Can someone give me a clue on why nothing is printed to stdout ?

 I wish a list of files with their size.

 code:
 //
 import std.stdio;
 import std.file;

 void main(string[] args)
 {
      foreach (DirEntry e; dirEntries(".", SpanMode.shallow))
      {
          writeln(e.name, "\t", e.size);
      }
 }
 //
 Build with (dmd2):
 dmd -w test.d

I might be way off on this. Yet this silly stuff used to catch me all the time when switching from windows to *nixes, back and forth: sh$: compile something to 'test' sh$: test no output - WTF? Ahem, it just called that command line tool named test... sh$: ./test wow, now something happens ;) -- Dmitry Olshansky
Oct 30 2011
next sibling parent reply =?iso-8859-1?b?RnLpZOlyaWM=?= Galusik <fredg salixosnospam.org> writes:
Le Mon, 31 Oct 2011 00:55:58 +0400, Dmitry Olshansky a écrit :

 On 30.10.2011 14:00, Frédéric Galusik wrote:
 Hi,

 Can someone give me a clue on why nothing is printed to stdout ?

 I wish a list of files with their size.

 code:
 //
 import std.stdio;
 import std.file;

 void main(string[] args)
 {
      foreach (DirEntry e; dirEntries(".", SpanMode.shallow)) {
          writeln(e.name, "\t", e.size);
      }
 }
 //
 Build with (dmd2):
 dmd -w test.d

Yet this silly stuff used to catch me all the time when switching from windows to *nixes, back and forth: sh$: compile something to 'test' sh$: test no output - WTF? Ahem, it just called that command line tool named test... sh$: ./test wow, now something happens ;)

Ohhh yesss, you got it. That was so stupid, a big thanks. Regards. ++ fredg
Oct 31 2011
parent reply Kagamin <spam here.lot> writes:
Steven Schveighoffer Wrote:

 Oh I remember doing that too :)  Don't feel bad, everyone does this at  
 least once.  I hate that stupid test builtin, nobody ever uses it anymore.
 
 Note, it's not a command line tool, it's a shell builtin, which is why it  
 overrides anything in your search path.
 
 I've since adopted the habit of calling test programs "testme" instead of  
 "test" :)

Huh, must port windows console to linux ^_^
Nov 01 2011
next sibling parent reply Jonathan M Davis <jmdavisProg gmx.com> writes:
On Tuesday, November 01, 2011 18:23:52 Graham Fawcett wrote:
 On Tue, 01 Nov 2011 07:27:44 -0400, Kagamin wrote:
 Steven Schveighoffer Wrote:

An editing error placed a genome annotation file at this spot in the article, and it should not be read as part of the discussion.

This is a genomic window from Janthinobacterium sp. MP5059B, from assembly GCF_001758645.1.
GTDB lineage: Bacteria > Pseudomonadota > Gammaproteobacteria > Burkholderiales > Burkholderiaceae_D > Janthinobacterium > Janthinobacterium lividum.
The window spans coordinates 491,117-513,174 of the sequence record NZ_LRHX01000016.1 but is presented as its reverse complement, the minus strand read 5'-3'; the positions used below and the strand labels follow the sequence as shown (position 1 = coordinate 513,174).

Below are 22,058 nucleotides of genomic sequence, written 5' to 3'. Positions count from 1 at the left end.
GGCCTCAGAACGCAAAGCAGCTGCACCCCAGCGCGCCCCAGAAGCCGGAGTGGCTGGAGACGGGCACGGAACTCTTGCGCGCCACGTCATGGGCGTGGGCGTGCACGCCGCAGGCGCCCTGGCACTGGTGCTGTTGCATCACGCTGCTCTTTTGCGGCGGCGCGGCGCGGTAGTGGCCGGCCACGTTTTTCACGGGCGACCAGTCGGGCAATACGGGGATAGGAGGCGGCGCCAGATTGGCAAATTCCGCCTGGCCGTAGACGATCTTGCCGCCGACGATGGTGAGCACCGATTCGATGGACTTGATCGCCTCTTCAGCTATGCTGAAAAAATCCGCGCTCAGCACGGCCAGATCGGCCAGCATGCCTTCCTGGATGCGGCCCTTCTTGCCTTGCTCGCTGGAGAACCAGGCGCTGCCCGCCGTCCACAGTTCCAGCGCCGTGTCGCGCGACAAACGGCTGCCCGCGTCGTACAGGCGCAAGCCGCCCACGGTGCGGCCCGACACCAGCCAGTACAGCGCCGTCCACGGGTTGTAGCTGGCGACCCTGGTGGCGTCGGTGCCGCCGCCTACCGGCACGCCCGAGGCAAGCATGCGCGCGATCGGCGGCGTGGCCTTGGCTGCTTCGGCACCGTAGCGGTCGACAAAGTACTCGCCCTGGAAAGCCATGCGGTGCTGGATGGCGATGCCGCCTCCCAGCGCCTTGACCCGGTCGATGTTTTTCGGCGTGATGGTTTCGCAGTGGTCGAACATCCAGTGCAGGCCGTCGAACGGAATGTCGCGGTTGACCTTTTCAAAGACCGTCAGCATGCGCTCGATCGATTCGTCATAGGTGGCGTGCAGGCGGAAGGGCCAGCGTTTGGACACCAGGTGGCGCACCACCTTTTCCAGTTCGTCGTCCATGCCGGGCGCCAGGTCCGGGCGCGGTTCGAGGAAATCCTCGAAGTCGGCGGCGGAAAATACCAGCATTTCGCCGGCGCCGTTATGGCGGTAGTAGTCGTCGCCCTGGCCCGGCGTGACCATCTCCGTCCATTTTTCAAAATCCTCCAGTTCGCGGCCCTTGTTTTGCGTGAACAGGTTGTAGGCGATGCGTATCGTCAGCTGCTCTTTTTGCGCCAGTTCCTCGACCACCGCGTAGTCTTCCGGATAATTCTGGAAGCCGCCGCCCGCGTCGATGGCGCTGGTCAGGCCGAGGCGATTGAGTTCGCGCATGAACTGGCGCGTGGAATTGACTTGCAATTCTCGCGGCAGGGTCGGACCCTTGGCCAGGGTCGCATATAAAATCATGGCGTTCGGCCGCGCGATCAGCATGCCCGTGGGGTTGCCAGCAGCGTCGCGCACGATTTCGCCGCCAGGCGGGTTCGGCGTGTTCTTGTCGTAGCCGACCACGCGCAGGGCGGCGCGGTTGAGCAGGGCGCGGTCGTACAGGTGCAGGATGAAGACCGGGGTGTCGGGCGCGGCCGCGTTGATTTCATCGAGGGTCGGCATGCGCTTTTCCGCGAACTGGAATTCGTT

Oh I remember doing that too :)  Don't feel bad, everyone does this at
 least once.  I hate that stupid test builtin, nobody ever uses it
 anymore.
 
 Note, it's not a command line tool, it's a shell builtin, which is why
 it overrides anything in your search path.
 
 I've since adopted the habit of calling test programs "testme" instead
 of "test" :)

Huh, must port windows console to linux ^_^

Too much work! Just put alias test='./test' in your .profile, and be happy. :)

Though if you don't get used to putting ./ in front of the names of binaries that you're running in the current directory, you're going to have other problems. The suggestion does fix the occasional screw-up with that particular command though. - Jonathan M Davis
Nov 01 2011
parent reply Kagamin <spam here.lot> writes:
Jonathan M Davis Wrote:

 Though if you don't get used to putting ./ in front of the names of binaries 
 that you're running in the current directory, you're going to have other 
 problems. The suggestion does fix the occasional screw-up with that particular 
 command though.

Seems like ./ tries to fix some sort of Namespace Pollution Hell when virtually every installed program ends up in path.
Nov 02 2011
parent reply "Nick Sabalausky" <a a.a> writes:
"Kagamin" <spam here.lot> wrote in message 
news:j8rlig$145l$1 digitalmars.com...
 Jonathan M Davis Wrote:

 Though if you don't get used to putting ./ in front of the names of 
 binaries
 that you're running in the current directory, you're going to have other
 problems. The suggestion does fix the occasional screw-up with that 
 particular
 command though.

Seems like ./ tries to fix some sort of Namespace Pollution Hell when virtually every installed program ends up in path.

It's also a safety/security matter. Imagine: $ cat ./ls #!/bin/sh rm ~ -rf Gee, let's see what's inside this directory...WTF? God dammit!! Windows generally gets away without such problems because even the power users usually stick to the GUI for most stuff, and also because extensive shell scripting is generally avoided.
Nov 02 2011
parent Kagamin <spam here.lot> writes:
Nick Sabalausky Wrote:

 Seems like ./ tries to fix some sort of Namespace Pollution Hell when 
 virtually every installed program ends up in path.

It's also a safety/security matter. Imagine: $ cat ./ls #!/bin/sh rm ~ -rf Gee, let's see what's inside this directory...WTF? God dammit!! Windows generally gets away without such problems because even the power users usually stick to the GUI for most stuff, and also because extensive shell scripting is generally avoided.